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Austrian Grand Prix: Charles rules in Max domain

Victory was Leclerc’s third of the season, fifth of his career and first since Australia in April
Representational image.
Representational image.
File photo

Reuters   |   Spielberg   |   Published 11.07.22, 01:42 AM

Charles Leclerc held off Max Verstappen to win the Austrian Grand Prix on Sunday in front of the Red Bull driver’s legion of fans.

The win was Leclerc’s third of the season, fifth of his career and first since Australia in April. It was also the first time he has won from anywhere other than pole position.

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This was a three-horse race, two of them prancing, one of them actually a bull, until Carlos Sainz’s car blazed with 15 laps to go, bringing a virtual safety car and pitstops for Leclerc and Verstappen. The superior pace of the Ferraris made a one-two seem inevitable until then, but suddenly Verstappen was five seconds behind Leclerc, no longer being pincered by teammates, and setting the fastest laps of the race in pursuit.

“What’s happening with the pedal?” Leclerc asked his team, having earlier been assured it was OK when he reported a “strange” feeling. Red Bull reported the issues to Verstappen with glee and he whittled away at the deficit but it remained at 1.532sec when the chequered flag was waved, giving Leclerc his first grand prix win since Australia in April. Verstappen leads his rival by 38 points in the drivers’ standings.

George Russell started and finished fourth but it was Lewis Hamilton, his teammate, who led for Mercedes, far behind the top three but clear of the rest until Sainz’s retirement opened the door to the podium. Hamilton was one of several drivers pinged by race control for exceeding track limits on corners, a ruling he described as “BS”.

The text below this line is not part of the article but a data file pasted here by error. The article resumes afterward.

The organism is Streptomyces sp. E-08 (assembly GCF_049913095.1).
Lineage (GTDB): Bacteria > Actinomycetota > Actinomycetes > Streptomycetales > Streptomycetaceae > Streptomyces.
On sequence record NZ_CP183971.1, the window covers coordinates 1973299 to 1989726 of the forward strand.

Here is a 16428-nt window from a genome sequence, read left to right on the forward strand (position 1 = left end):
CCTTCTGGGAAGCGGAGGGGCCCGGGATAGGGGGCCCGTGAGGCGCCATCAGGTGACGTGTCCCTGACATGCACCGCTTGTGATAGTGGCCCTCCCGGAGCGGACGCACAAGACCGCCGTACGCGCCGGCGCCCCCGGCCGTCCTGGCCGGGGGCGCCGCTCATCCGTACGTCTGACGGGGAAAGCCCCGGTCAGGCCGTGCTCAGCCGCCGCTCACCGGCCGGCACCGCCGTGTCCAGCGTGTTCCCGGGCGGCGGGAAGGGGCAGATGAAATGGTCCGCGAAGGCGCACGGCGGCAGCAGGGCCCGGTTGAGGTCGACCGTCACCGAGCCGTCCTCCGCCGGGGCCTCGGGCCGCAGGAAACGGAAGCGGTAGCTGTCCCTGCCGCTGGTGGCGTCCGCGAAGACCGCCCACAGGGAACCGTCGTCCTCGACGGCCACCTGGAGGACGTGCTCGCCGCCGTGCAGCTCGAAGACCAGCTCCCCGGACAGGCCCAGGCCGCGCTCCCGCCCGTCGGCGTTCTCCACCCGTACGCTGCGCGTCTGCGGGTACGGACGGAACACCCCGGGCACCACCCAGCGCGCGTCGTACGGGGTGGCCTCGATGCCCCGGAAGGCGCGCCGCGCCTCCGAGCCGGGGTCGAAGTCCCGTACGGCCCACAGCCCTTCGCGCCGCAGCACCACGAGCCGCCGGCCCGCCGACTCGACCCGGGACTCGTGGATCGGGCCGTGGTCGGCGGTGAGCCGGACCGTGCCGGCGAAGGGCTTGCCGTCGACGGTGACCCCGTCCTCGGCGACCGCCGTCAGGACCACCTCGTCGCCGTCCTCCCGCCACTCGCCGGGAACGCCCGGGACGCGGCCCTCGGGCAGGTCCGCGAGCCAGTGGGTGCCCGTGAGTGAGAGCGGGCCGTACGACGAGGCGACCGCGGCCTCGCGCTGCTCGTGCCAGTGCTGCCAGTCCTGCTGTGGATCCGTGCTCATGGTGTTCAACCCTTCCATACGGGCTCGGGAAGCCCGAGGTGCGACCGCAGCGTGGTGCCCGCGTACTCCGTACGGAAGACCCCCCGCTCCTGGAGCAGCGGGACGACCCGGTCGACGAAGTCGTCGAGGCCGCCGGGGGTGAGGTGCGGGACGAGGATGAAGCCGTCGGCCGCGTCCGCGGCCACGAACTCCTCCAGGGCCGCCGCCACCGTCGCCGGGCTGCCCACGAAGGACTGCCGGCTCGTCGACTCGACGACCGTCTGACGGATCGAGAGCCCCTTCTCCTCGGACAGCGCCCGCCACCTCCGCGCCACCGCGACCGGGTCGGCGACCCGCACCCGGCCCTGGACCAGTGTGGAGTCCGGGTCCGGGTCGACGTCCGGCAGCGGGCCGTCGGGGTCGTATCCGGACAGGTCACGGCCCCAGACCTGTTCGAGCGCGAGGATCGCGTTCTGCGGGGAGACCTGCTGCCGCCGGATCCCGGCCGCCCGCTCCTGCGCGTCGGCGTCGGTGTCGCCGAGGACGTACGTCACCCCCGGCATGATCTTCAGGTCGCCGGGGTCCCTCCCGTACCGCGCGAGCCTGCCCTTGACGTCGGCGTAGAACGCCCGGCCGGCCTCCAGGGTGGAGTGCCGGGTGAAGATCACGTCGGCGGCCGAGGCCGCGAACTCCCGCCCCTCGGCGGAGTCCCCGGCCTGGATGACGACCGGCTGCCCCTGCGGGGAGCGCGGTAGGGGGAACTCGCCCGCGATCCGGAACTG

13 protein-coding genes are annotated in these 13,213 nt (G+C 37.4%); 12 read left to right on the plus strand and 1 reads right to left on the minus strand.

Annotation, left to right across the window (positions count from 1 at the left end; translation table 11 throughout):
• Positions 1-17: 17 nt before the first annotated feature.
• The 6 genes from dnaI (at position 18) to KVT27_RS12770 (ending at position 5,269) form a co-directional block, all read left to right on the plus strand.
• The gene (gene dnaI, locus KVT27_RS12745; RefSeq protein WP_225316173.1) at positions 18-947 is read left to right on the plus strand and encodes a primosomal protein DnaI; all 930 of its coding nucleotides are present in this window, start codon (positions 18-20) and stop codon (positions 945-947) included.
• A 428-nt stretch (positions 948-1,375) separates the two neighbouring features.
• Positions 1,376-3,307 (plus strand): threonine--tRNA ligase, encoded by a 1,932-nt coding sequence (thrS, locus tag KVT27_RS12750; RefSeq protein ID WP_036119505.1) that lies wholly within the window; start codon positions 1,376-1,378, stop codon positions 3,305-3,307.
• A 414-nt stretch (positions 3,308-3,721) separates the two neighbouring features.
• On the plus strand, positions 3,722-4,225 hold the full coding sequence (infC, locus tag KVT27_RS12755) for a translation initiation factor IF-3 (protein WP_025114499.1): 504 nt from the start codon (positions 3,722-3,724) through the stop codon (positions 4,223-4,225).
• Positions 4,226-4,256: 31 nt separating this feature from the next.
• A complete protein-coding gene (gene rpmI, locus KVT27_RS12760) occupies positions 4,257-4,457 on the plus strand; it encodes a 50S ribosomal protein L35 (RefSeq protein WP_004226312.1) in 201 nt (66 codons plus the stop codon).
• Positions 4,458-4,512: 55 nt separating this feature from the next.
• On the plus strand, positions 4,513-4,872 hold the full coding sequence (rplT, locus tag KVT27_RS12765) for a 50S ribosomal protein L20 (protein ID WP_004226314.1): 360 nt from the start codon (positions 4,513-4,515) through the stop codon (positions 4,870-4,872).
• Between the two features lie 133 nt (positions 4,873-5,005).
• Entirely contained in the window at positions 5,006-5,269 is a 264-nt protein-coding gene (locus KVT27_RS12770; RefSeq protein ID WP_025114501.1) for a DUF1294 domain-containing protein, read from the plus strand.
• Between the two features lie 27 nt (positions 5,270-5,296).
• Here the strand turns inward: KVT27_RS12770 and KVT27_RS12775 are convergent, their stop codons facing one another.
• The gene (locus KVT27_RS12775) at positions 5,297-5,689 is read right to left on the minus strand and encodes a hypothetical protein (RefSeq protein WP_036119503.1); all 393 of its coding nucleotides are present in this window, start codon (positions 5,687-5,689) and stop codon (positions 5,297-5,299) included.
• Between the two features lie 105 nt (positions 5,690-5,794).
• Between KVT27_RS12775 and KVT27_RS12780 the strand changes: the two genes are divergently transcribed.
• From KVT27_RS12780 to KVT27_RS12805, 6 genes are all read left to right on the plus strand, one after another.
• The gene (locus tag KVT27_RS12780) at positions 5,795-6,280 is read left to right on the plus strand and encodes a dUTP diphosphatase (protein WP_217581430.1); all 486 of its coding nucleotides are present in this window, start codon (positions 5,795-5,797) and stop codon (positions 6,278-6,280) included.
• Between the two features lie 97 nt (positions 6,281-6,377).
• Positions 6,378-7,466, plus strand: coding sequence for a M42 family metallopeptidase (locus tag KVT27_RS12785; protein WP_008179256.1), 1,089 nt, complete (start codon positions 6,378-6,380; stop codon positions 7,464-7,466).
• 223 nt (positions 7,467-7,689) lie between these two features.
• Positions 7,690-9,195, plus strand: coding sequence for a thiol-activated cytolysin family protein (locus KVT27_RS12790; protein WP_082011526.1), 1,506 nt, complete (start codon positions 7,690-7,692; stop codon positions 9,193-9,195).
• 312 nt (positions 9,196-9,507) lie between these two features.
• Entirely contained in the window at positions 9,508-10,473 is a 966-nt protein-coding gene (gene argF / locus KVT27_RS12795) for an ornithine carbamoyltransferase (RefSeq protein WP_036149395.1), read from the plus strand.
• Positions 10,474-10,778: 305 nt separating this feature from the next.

Verstappen opened up an early lead of more than a second over Leclerc but the Ferrari was showing up faster by the sixth lap, now within DRS territory. Leclerc darted up the inside of turn three on lap ten but could not retain the position, and locked up moments later. “I cannot hold this long,” Verstappen said.

Hamilton lost a place to Mick Schumacher, his duelling partner from the sprint.

Hamilton upset

Hamilton said he was “disgusted and disappointed” by reported racist and homophobic behaviour from spectators attending the grand prix at the Red Bull Ring. F1 issued a statement ahead of Sunday’s race saying it had been made aware that some fans had been subject to “completely unacceptable comments” by others in the crowd at Spielberg.

“We take these matters very seriously, have raised them with the promoter and event security, and will be speaking to those who reported the incidents,” the Liberty Media-owned sport added. “This kind of behaviour is unacceptable.”

 The circuit is owned by Red Bull and the race has become popular with Max Verstappen fans letting off orange flares.

There have been reports on social media of some drunken male fans harassing female spectators and also making homophobic chants.

Hamilton took to Instagram to send a message to his 29 million followers.

“Disgusted and disappointed to hear that some fans are facing racist, homophobic and generally abusive behaviour at the circuit this weekend,” said the Briton, who is outspoken against racism and in defence of LGBTQ+ rights.



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